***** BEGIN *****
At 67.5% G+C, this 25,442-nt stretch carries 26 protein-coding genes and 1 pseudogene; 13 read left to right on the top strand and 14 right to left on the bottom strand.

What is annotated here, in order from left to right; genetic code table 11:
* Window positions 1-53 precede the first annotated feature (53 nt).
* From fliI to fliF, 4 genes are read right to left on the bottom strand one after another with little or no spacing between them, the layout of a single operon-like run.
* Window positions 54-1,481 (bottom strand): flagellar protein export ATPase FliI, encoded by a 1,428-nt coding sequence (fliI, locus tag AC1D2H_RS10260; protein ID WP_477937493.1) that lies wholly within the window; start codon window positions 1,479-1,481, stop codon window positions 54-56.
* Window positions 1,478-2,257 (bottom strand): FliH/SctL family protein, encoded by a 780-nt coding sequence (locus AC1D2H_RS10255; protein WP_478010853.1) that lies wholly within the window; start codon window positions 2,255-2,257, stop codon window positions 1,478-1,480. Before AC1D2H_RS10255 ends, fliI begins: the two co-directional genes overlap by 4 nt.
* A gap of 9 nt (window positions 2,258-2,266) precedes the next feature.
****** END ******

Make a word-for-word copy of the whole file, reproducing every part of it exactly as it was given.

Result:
At 67.5% G+C, this 25,442-nt stretch carries 26 protein-coding genes and 1 pseudogene; 13 read left to right on the top strand and 14 right to left on the bottom strand.

What is annotated here, in order from left to right; genetic code table 11:
* Window positions 1-53 precede the first annotated feature (53 nt).
* From fliI to fliF, 4 genes are read right to left on the bottom strand one after another with little or no spacing between them, the layout of a single operon-like run.
* Window positions 54-1,481 (bottom strand): flagellar protein export ATPase FliI, encoded by a 1,428-nt coding sequence (fliI, locus tag AC1D2H_RS10260; protein ID WP_477937493.1) that lies wholly within the window; start codon window positions 1,479-1,481, stop codon window positions 54-56.
* Window positions 1,478-2,257 (bottom strand): FliH/SctL family protein, encoded by a 780-nt coding sequence (locus AC1D2H_RS10255; protein WP_478010853.1) that lies wholly within the window; start codon window positions 2,255-2,257, stop codon window positions 1,478-1,480. Before AC1D2H_RS10255 ends, fliI begins: the two co-directional genes overlap by 4 nt.
* A gap of 9 nt (window positions 2,258-2,266) precedes the next feature.